The Dangers of Sleep Deprivation: Why School Start Times Should Be Pushed Back
Complaints of fatigue by students echo down the hallways of high schools all over the country each day, habitually. This is the result of sleep deprivation, and unfortunately it has taken control of many studious teens. Even though most teenagers have potential to thrive in school, a lack of sleep can take a vicious toll on a person’s wellbeing. 60% of children under 18 reported being sleepy in the duration of the school day, and another 15% reported that they had fallen asleep in class within the past year (National Sleep Foundation). While teenagers require more sleep than children to stay healthy, ironically, most get much less sleep than children. The preposterous start times of high schools are unintentionally sinking many students’ grades, and making paying attention in class a much greater challenge than it should be. For a majority of students, waking up for school at the crack of dawn is absolutely dreadful, and their attitude towards the day is altered to be negative, routinely. Sleep is a primary aspect of one’s life, especially teenagers, because this is the time when they are developing socially, physically, and emotionally. The amount of sleep that someone gets per night influences the way they think, feel, and behave throughout the day and high school is already extremely academically demanding. Students deserve the best and most fair chance they can get to attain the grades in high school to be able to achieve the prerequisites for their anticipated futures. Without the proper amount of sleep, teenagers can be so easily drained and made unable to work and focus efficiently and this can detrimentally affect their future. This is why it is so important that high school students are not deprived of their basic hierarchy of needs. In order to learn and comprehend new perplexing concepts, students need to be observing,...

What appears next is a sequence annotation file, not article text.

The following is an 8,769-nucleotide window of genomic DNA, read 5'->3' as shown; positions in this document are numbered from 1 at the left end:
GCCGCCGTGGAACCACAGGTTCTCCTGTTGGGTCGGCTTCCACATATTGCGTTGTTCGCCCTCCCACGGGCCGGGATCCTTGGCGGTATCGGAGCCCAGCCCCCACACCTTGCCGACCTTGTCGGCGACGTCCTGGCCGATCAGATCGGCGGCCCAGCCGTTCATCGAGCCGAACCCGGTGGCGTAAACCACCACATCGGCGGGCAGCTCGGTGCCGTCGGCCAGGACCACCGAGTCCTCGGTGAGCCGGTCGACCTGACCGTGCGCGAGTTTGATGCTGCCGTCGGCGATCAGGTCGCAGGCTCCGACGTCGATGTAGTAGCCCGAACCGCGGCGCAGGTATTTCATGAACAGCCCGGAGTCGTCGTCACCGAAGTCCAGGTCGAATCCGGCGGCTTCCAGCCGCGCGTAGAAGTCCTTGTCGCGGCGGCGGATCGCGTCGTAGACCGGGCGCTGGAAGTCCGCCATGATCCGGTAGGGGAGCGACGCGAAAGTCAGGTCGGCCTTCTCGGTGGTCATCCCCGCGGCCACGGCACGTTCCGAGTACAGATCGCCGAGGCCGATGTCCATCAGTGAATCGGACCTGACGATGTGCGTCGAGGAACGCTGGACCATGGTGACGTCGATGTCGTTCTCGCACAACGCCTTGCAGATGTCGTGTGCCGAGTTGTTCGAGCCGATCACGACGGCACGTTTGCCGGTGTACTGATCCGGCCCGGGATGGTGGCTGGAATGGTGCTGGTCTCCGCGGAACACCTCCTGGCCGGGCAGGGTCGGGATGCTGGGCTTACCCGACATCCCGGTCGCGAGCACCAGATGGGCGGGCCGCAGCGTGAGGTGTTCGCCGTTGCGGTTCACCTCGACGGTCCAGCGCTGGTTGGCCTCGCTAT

Cited: Wolfson, A. R., & Carskadon, M. A. (2008, September 16). Child DevelopmentVolume 69, Issue 4, Article first published online: 16 SEP 2008. Sleep Schedules and Daytime Functioning in Adolescents. Retrieved November 12, 2013, from http://onlinelibrary.wiley.com/doi/10.1111/j.1467-8624.1998.tb06149.x/pdf
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